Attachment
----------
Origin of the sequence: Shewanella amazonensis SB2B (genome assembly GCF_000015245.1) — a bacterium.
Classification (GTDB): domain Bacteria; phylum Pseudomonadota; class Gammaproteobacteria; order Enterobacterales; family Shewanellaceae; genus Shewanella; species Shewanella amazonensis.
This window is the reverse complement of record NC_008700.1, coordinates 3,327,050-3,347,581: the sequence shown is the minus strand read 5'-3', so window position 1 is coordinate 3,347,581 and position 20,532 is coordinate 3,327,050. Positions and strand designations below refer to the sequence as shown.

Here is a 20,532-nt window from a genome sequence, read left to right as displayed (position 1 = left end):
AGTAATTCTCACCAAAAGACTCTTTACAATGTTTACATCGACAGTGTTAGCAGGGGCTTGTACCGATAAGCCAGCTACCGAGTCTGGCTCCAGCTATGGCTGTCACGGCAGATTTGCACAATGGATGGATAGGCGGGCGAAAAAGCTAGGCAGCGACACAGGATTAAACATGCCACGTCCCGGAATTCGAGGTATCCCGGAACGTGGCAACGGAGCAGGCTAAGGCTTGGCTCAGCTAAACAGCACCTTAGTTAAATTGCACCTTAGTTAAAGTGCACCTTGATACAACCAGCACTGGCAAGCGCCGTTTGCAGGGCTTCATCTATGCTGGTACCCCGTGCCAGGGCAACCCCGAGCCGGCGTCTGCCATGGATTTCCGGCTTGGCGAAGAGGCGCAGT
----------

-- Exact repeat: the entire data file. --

Origin of the sequence: Shewanella amazonensis SB2B (genome assembly GCF_000015245.1) — a bacterium.
Classification (GTDB): domain Bacteria; phylum Pseudomonadota; class Gammaproteobacteria; order Enterobacterales; family Shewanellaceae; genus Shewanella; species Shewanella amazonensis.
This window is the reverse complement of record NC_008700.1, coordinates 3,327,050-3,347,581: the sequence shown is the minus strand read 5'-3', so window position 1 is coordinate 3,347,581 and position 20,532 is coordinate 3,327,050. Positions and strand designations below refer to the sequence as shown.

Here is a 20,532-nt window from a genome sequence, read left to right as displayed (position 1 = left end):
AGTAATTCTCACCAAAAGACTCTTTACAATGTTTACATCGACAGTGTTAGCAGGGGCTTGTACCGATAAGCCAGCTACCGAGTCTGGCTCCAGCTATGGCTGTCACGGCAGATTTGCACAATGGATGGATAGGCGGGCGAAAAAGCTAGGCAGCGACACAGGATTAAACATGCCACGTCCCGGAATTCGAGGTATCCCGGAACGTGGCAACGGAGCAGGCTAAGGCTTGGCTCAGCTAAACAGCACCTTAGTTAAATTGCACCTTAGTTAAAGTGCACCTTGATACAACCAGCACTGGCAAGCGCCGTTTGCAGGGCTTCATCTATGCTGGTACCCCGTGCCAGGGCAACCCCGAGCCGGCGTCTGCCATGGATTTCCGGCTTGGCGAAGAGGCGCAGT